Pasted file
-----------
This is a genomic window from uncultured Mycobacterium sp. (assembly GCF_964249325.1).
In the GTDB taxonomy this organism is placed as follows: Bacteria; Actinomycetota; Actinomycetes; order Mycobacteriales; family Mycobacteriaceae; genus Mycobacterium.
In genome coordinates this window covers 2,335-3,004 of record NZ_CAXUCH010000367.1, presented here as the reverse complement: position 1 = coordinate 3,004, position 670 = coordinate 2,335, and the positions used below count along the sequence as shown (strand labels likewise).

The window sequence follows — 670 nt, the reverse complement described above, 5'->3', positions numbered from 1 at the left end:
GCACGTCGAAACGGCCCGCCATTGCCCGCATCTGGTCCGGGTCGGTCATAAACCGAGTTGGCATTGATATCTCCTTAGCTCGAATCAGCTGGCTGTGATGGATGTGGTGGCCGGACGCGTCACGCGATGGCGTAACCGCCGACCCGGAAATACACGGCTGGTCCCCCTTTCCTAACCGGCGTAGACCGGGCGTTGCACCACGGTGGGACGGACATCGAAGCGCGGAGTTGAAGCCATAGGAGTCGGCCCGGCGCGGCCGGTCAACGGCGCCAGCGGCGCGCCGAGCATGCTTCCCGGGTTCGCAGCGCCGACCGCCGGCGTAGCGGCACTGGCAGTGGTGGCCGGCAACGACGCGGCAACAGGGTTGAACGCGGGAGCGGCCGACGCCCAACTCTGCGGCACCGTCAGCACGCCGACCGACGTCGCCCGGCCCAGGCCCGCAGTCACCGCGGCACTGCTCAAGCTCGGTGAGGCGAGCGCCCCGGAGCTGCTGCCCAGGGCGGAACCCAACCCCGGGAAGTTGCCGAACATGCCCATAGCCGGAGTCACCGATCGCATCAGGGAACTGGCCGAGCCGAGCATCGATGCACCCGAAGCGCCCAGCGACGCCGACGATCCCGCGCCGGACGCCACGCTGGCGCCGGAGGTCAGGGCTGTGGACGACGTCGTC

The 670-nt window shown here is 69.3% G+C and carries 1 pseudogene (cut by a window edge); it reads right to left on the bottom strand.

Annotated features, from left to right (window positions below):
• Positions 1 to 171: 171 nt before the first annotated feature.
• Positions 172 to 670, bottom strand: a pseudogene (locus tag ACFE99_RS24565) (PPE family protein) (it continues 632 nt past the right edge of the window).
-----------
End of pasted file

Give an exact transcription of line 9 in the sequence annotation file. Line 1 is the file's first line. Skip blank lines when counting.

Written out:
• Positions 172 to 670, bottom strand: a pseudogene (locus tag ACFE99_RS24565) (PPE family protein) (it continues 632 nt past the right edge of the window).